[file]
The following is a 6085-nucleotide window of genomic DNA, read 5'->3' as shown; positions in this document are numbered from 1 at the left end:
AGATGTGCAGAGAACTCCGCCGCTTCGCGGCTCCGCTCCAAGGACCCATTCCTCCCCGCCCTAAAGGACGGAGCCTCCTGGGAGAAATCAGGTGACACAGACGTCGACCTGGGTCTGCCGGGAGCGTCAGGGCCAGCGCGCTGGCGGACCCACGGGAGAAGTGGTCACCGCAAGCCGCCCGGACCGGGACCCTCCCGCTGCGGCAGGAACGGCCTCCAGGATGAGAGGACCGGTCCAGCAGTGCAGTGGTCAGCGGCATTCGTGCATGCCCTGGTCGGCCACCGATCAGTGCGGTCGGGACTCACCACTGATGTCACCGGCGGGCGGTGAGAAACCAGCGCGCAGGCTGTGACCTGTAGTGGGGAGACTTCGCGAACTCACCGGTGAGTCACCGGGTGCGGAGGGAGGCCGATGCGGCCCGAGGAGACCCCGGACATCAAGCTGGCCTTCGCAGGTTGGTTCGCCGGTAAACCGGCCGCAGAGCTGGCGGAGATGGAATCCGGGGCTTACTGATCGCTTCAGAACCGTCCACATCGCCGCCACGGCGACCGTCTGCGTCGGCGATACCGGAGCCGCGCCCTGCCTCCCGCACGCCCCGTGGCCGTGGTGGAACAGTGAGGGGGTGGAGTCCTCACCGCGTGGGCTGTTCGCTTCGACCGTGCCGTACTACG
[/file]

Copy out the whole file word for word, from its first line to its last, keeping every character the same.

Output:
The following is a 6085-nucleotide window of genomic DNA, read 5'->3' as shown; positions in this document are numbered from 1 at the left end:
AGATGTGCAGAGAACTCCGCCGCTTCGCGGCTCCGCTCCAAGGACCCATTCCTCCCCGCCCTAAAGGACGGAGCCTCCTGGGAGAAATCAGGTGACACAGACGTCGACCTGGGTCTGCCGGGAGCGTCAGGGCCAGCGCGCTGGCGGACCCACGGGAGAAGTGGTCACCGCAAGCCGCCCGGACCGGGACCCTCCCGCTGCGGCAGGAACGGCCTCCAGGATGAGAGGACCGGTCCAGCAGTGCAGTGGTCAGCGGCATTCGTGCATGCCCTGGTCGGCCACCGATCAGTGCGGTCGGGACTCACCACTGATGTCACCGGCGGGCGGTGAGAAACCAGCGCGCAGGCTGTGACCTGTAGTGGGGAGACTTCGCGAACTCACCGGTGAGTCACCGGGTGCGGAGGGAGGCCGATGCGGCCCGAGGAGACCCCGGACATCAAGCTGGCCTTCGCAGGTTGGTTCGCCGGTAAACCGGCCGCAGAGCTGGCGGAGATGGAATCCGGGGCTTACTGATCGCTTCAGAACCGTCCACATCGCCGCCACGGCGACCGTCTGCGTCGGCGATACCGGAGCCGCGCCCTGCCTCCCGCACGCCCCGTGGCCGTGGTGGAACAGTGAGGGGGTGGAGTCCTCACCGCGTGGGCTGTTCGCTTCGACCGTGCCGTACTACG